Ukrainian Catholic Church of the Transfiguration

УКРАЇНСЬКA КАТОЛИЦЬКA ЦЕРКВА ПРЕОБРАЖЕННЯ ГОСПОДНЬОГО


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From our Camino: a monk-pilgrim’s prayer | Із нашого Каміно: молитва монаха-паломника

Though I had crossed all the ways,
crossed mountains and valleys
from East up to West,
If I have not discovered the freedom of being myself
I have gotten to nowhere.

Though I had shared all my goods
with people of another language and culture,
made friendship with pilgrims of thousand paths
or shared lodging with saints and princes
If I am not able to forgive my neighbor tomorrow
I have gotten to nowhere.

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O Lord, and Master of my life

MasterofMyLifeWe know that Lent is a time of introspection and reflection, a time to take inventory of ourselves, as it were, and where we stand in relation to God and the world we live in.

Lenten Church services and Liturgical readings guide us in this direction as a community, but at the same time we can also focus on our personal communication with God: our personal prayer.

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Pope Francis visits our cathedral of St. Sophia | Папа Франциск в українському соборі Святої Софії

Pope at St. Sophia“Every time I drift to sleep and wake in the morning, I am with Ukrainians” (Because the Pope daily prays before the icon of the Mother of God that Patriarch Svyatoslav gave him)

Last Sunday, Jan. 28th, the Ukrainian Greco-Catholic Cathedral of St. Sophia in Rome welcomed Pope Francis. His warm words acknowledged the contribution that our faithful have made to the unity of the Church through their centuries of faithfulness in spite of unspeakable persecutions.

In a personal way he also thanked God for three historic figures of our Church from the recent past. He spoke of Patriarch Josyf Slipyj whose suffering sustained our Church and laid the foundation for its resurgence today.

The second and most personally significant figure he mentioned was bishop Chmil who died forty years ago and is buried in the crypt of St. Sophia.

“This person did many good things for me,” the Pope stated. Through him, Pope Francis “discovered the beauty of [our] Liturgy”, the “living witness of faith” of our people who suffered so much under the Soviets. Fr. Chmil taught Pope Francis to serve at the altar.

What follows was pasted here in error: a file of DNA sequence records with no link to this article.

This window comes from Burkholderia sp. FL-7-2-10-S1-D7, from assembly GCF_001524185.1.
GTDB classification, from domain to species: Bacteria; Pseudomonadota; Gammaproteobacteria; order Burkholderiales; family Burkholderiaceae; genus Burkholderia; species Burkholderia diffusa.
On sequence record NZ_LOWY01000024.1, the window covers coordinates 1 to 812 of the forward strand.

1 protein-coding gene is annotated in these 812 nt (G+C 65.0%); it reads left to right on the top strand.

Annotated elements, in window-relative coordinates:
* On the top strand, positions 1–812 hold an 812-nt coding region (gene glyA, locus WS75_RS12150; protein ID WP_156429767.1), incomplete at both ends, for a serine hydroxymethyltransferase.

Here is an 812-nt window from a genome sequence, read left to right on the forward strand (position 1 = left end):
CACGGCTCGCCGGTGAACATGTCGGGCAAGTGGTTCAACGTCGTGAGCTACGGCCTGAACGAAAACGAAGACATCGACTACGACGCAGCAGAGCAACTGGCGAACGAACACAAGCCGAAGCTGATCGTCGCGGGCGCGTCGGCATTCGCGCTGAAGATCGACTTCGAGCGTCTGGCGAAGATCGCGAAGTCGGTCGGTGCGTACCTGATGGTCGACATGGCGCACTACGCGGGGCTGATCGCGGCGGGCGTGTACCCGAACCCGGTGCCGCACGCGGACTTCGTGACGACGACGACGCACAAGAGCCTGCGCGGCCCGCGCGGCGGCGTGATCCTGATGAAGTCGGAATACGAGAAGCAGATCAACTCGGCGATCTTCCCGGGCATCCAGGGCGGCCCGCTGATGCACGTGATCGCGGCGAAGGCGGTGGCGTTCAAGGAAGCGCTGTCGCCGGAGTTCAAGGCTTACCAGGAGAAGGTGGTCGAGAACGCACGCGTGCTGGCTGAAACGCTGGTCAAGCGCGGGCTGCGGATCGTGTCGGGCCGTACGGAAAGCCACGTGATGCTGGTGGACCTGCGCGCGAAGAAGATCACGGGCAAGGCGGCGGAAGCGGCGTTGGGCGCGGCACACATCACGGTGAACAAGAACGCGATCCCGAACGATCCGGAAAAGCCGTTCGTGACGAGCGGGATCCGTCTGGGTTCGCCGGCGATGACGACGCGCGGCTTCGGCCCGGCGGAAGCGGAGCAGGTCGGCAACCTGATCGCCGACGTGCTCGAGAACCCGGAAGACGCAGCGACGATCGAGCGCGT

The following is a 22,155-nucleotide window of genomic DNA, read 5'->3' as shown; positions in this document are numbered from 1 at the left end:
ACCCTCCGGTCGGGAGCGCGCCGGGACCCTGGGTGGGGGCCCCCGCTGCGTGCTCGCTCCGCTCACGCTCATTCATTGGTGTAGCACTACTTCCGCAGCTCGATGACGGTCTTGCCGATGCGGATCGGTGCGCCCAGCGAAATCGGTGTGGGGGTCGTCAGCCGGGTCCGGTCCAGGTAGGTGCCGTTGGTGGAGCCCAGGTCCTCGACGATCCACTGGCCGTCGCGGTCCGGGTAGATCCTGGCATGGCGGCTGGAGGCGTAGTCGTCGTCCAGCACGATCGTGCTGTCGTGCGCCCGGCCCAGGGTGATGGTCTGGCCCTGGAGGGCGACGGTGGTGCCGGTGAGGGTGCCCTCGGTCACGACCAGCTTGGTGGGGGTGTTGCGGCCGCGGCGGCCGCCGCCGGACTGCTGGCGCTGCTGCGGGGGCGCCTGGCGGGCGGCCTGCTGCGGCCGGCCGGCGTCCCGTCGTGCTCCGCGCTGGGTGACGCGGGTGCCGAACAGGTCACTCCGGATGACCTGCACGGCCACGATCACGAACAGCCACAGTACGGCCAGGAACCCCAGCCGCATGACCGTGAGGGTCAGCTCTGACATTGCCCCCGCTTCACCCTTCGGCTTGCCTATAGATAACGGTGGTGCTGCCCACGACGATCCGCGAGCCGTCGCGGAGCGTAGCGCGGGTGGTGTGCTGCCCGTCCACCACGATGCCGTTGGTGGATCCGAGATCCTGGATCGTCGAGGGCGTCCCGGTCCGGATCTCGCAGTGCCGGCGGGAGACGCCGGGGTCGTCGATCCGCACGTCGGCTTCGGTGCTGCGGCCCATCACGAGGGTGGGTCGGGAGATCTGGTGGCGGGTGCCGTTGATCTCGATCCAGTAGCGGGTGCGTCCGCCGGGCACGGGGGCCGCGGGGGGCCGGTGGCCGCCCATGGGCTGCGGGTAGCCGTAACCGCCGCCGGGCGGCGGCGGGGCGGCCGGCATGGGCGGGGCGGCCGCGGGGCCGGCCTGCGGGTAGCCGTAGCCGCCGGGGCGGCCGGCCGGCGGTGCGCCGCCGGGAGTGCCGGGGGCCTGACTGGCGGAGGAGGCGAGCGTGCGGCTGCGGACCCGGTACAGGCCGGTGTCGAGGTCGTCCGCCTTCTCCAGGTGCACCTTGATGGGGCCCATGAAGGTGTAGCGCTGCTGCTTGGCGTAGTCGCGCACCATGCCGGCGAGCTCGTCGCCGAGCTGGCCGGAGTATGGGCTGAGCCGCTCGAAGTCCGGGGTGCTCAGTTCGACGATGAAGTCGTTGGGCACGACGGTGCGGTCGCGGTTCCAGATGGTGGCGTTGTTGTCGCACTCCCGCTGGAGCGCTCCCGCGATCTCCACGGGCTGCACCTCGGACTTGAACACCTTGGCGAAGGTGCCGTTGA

Finally the Pope spoke of Patriarch Lyubomyr with whom he was installed as a Cardinal. The Patriarch was an example of “love, .. goodness, … and prayerfulness.”

The Pope also acknowledged the many Ukrainian women who are working in Italy ministering to the elderly.

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Молитва за мир | Prayer for peace

PrayforUkraineAll the Catholic bishops of Ukraine called for 24 hours of Fervent Prayer for peace in Ukraine from Dec. 7 to the 8th. The appeal was signed by the heads of the Ukrainian Greek-Catholic Church and the Ukrainian Roman Catholic Church, as well as the Bishop of Mukachevo.

“For the fourth successive year war has been undertaken against our land. The faithful of Ukraine bring daily to the altar of God the tears and pain of the people, beseeching God to free them from the invasion, grant protection and help for those who suffer and eternal peace for deceased”, the bishops’ letter states about the aim of such initiative.

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The Church—The Gathering Place | Церква – місце спілкування

ChurchEaster2017The following is from an interview with Fr. Oleh Kindiy, Professor at the Ukrainian Catholic University in Lviv

People who attend Church don’t always consider themselves a part of a community. It’s easier for them to think of the Church as the priest or choir, ie: something beyond themselves. Doesn’t this remove personal responsibility?

I often ask people what percentage of the Church is made up by the clergy: priests, monks, bishops etc. The answer is between 30-50%, suggesting that lay people are only a segment of the Church that is primarily constituted by clergy. They are surprised when I tell them that clergy make up less than 1% of the Church. Lay people do not realize that they are the majority; they expect the priest to do everything: gather people and assign jobs for each to accomplish.